Lies, damn lies and statistics
Old Age Security reform is worth discussion, but we’d better base it in evidence first
A version of this commentary appeared in The Hill Times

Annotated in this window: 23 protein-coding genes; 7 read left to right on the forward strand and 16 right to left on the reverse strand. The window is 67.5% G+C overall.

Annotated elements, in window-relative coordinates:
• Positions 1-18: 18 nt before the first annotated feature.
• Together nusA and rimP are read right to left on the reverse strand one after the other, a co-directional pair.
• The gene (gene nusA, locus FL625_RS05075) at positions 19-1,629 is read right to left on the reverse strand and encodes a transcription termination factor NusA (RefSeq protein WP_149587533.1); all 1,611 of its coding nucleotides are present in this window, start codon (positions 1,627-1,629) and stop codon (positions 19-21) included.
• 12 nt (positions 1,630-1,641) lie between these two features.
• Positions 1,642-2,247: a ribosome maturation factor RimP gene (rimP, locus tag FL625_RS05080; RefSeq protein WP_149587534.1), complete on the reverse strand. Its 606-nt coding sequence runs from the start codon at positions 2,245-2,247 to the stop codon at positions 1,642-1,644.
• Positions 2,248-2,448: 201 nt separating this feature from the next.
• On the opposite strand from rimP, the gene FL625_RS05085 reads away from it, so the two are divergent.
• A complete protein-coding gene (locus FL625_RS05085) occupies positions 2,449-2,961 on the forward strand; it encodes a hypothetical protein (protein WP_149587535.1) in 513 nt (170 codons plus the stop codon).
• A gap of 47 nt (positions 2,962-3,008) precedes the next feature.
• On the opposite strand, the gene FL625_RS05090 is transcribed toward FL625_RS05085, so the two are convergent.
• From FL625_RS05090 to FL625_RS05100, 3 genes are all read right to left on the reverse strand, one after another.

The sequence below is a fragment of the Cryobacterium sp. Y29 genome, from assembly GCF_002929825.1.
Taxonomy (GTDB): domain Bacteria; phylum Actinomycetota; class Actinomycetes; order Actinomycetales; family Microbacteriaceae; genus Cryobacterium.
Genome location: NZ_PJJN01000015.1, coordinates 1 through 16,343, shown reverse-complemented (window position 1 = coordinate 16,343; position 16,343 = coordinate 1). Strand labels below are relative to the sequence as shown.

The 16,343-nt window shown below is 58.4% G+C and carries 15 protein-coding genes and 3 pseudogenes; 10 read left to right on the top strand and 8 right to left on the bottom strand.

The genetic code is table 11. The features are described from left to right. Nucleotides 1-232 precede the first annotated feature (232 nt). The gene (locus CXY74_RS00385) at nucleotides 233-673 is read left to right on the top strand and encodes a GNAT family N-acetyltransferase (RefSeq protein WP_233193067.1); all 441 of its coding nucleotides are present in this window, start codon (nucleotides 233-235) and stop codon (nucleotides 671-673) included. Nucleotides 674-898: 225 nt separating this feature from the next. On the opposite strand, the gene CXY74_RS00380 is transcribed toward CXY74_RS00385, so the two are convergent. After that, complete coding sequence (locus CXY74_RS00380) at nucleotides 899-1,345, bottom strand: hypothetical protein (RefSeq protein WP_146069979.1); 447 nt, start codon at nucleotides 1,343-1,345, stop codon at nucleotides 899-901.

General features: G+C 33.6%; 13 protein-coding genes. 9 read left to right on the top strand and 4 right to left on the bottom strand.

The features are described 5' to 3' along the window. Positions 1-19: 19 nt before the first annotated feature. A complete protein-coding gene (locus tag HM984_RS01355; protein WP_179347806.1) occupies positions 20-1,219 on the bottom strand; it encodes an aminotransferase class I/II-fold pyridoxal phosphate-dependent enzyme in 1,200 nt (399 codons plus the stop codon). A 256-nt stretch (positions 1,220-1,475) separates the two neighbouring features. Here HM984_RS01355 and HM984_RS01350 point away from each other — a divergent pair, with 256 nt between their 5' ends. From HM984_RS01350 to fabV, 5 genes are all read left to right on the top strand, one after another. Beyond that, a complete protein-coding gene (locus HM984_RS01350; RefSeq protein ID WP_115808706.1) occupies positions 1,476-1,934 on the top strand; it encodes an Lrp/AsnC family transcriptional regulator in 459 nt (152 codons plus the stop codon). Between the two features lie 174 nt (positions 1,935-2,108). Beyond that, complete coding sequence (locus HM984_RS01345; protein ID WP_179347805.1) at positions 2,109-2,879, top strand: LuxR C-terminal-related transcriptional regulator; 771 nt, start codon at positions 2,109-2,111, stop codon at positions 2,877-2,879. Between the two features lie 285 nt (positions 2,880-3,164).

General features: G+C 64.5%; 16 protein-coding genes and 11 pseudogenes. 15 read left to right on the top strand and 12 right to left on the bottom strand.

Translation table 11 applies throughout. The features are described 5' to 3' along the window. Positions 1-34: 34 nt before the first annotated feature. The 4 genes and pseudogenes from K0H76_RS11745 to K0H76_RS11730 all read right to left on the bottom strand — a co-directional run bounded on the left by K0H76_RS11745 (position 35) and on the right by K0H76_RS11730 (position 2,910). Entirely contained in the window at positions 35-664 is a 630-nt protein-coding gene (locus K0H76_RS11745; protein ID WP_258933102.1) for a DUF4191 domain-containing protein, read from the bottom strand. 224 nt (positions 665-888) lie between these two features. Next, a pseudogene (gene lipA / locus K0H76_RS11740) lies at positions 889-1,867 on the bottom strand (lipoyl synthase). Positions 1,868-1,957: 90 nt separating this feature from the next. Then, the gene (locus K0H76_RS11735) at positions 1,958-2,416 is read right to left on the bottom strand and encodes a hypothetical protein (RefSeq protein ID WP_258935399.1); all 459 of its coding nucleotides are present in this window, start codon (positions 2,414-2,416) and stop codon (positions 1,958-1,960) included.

The debate around raising the age of eligibility for Old AgeSecurity (OAS) has only just begun and already we are upto our necks in misleading information. Unfortunately,some commentators have decided to use statistics theway a drunk uses a lamppost—more for support thanillumination.Recent examples from well-known and highly respectedcommentators (who should know better) have made somealarming claims. For example, that the percentage of thepopulation collecting a pension will double over the next 20years; or that the ratio of workers to retirees is headed toa 2 to 1 ratio; or that the OAS will triple in cost from $36billion to $108-billion by 2030; and that there’s an $800 billion underfunded liability in our Canada PensionPlan (CPP), along with the Quebec Pension Plan (QPP)While all of these statistics are accurate, they are so horribly out of context as to be useless or evenharmful in pushing knowledge forward. No wonder the public is alarmed. But let’s look at the facts.The $800 billion unfunded liability in the C/QPP is based on evaluating these programs in the same manner as a private sector pension plan. There is a $800 billion promise that is not pre-funded, because, unlikeGeneral Motors or Air Canada, we do not expect the Canadian government to go into bankruptcy and closetheir doors at any time. Thus, it is far more accurate to evaluate the C/QPP on the assumptions that therewill be future contributors and future contributions. When that is done, there is effectively no unfundedliability in these systems.This has been supported with every Actuarial Report of the CPP since its revision in 1996. These reportsshow clearly that the CPP is sustainable for the next 75 years at the current 9.9% contribution rate.Similarly, the QPP is sustainable for 75 years at a contribution rate of 10.8%.It is also true that the dollar, nominal, cost of OAS will rise from $36B today to $108B in 2030. But in thatperiod of time, we expect the economy to grow. The question is not how many dollars OAS will cost, it iswhether or not that cost is sustainable.There are many features of the OAS program, including the Guaranteed Income Supplement (GIS), that limitthe real rise in costs. OAS benefits are taxable income so many of the benefit dollars paid out go right backto Ottawa. Both OAS and GIS (WHAT IS GIS?) have claw backs which mean that wealthy Canadians getabsolutely no benefits out of either program.Further, OAS benefits rise with the Consumer Price Index not wage growth. And it is fair to assume that theeconomy and wages will grow faster than the cost of living. On that assumption, OAS costs which are 2.3%of GDP today will rise to 3.1% by 2030. And by 2050, as the baby boom dies off, that cost will be 2.7% of GDP.